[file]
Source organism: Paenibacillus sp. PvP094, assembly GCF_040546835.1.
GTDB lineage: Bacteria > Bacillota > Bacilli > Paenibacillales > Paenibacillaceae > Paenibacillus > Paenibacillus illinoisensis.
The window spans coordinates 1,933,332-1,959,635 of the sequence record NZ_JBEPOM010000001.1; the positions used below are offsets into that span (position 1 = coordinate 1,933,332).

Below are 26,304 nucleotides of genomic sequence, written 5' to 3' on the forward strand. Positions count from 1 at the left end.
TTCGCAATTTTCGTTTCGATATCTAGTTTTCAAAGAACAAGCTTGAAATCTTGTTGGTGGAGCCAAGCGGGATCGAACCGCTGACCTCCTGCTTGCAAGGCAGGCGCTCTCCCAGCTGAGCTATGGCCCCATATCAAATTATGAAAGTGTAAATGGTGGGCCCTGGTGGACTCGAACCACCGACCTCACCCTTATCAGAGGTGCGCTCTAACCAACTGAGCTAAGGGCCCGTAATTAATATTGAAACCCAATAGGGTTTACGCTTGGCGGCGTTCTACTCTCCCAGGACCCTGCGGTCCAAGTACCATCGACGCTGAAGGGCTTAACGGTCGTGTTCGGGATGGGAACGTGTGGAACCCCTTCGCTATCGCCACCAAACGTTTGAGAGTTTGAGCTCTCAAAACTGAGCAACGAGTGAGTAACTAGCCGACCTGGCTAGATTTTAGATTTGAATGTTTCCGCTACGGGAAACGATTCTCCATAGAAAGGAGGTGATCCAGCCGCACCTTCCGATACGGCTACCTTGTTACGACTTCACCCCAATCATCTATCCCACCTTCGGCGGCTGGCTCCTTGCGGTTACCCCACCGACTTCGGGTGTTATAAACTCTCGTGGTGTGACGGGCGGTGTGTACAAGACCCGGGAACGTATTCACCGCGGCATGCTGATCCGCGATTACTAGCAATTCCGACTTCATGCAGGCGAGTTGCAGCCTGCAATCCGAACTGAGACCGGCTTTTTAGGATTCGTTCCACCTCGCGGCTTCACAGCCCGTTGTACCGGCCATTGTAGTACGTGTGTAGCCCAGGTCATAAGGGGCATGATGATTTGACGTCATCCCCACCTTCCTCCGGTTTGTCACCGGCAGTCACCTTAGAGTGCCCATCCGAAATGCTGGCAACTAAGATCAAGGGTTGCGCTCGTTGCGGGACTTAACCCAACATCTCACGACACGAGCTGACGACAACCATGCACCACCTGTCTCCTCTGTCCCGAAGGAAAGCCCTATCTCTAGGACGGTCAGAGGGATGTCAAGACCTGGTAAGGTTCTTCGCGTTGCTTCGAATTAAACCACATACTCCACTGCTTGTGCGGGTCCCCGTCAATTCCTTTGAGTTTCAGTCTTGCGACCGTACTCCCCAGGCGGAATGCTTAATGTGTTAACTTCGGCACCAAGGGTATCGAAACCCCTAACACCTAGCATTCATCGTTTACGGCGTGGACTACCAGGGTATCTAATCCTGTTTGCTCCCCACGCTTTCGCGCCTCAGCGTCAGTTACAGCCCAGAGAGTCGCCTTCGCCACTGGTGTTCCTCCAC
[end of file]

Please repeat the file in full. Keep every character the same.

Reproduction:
Source organism: Paenibacillus sp. PvP094, assembly GCF_040546835.1.
GTDB lineage: Bacteria > Bacillota > Bacilli > Paenibacillales > Paenibacillaceae > Paenibacillus > Paenibacillus illinoisensis.
The window spans coordinates 1,933,332-1,959,635 of the sequence record NZ_JBEPOM010000001.1; the positions used below are offsets into that span (position 1 = coordinate 1,933,332).

Below are 26,304 nucleotides of genomic sequence, written 5' to 3' on the forward strand. Positions count from 1 at the left end.
TTCGCAATTTTCGTTTCGATATCTAGTTTTCAAAGAACAAGCTTGAAATCTTGTTGGTGGAGCCAAGCGGGATCGAACCGCTGACCTCCTGCTTGCAAGGCAGGCGCTCTCCCAGCTGAGCTATGGCCCCATATCAAATTATGAAAGTGTAAATGGTGGGCCCTGGTGGACTCGAACCACCGACCTCACCCTTATCAGAGGTGCGCTCTAACCAACTGAGCTAAGGGCCCGTAATTAATATTGAAACCCAATAGGGTTTACGCTTGGCGGCGTTCTACTCTCCCAGGACCCTGCGGTCCAAGTACCATCGACGCTGAAGGGCTTAACGGTCGTGTTCGGGATGGGAACGTGTGGAACCCCTTCGCTATCGCCACCAAACGTTTGAGAGTTTGAGCTCTCAAAACTGAGCAACGAGTGAGTAACTAGCCGACCTGGCTAGATTTTAGATTTGAATGTTTCCGCTACGGGAAACGATTCTCCATAGAAAGGAGGTGATCCAGCCGCACCTTCCGATACGGCTACCTTGTTACGACTTCACCCCAATCATCTATCCCACCTTCGGCGGCTGGCTCCTTGCGGTTACCCCACCGACTTCGGGTGTTATAAACTCTCGTGGTGTGACGGGCGGTGTGTACAAGACCCGGGAACGTATTCACCGCGGCATGCTGATCCGCGATTACTAGCAATTCCGACTTCATGCAGGCGAGTTGCAGCCTGCAATCCGAACTGAGACCGGCTTTTTAGGATTCGTTCCACCTCGCGGCTTCACAGCCCGTTGTACCGGCCATTGTAGTACGTGTGTAGCCCAGGTCATAAGGGGCATGATGATTTGACGTCATCCCCACCTTCCTCCGGTTTGTCACCGGCAGTCACCTTAGAGTGCCCATCCGAAATGCTGGCAACTAAGATCAAGGGTTGCGCTCGTTGCGGGACTTAACCCAACATCTCACGACACGAGCTGACGACAACCATGCACCACCTGTCTCCTCTGTCCCGAAGGAAAGCCCTATCTCTAGGACGGTCAGAGGGATGTCAAGACCTGGTAAGGTTCTTCGCGTTGCTTCGAATTAAACCACATACTCCACTGCTTGTGCGGGTCCCCGTCAATTCCTTTGAGTTTCAGTCTTGCGACCGTACTCCCCAGGCGGAATGCTTAATGTGTTAACTTCGGCACCAAGGGTATCGAAACCCCTAACACCTAGCATTCATCGTTTACGGCGTGGACTACCAGGGTATCTAATCCTGTTTGCTCCCCACGCTTTCGCGCCTCAGCGTCAGTTACAGCCCAGAGAGTCGCCTTCGCCACTGGTGTTCCTCCAC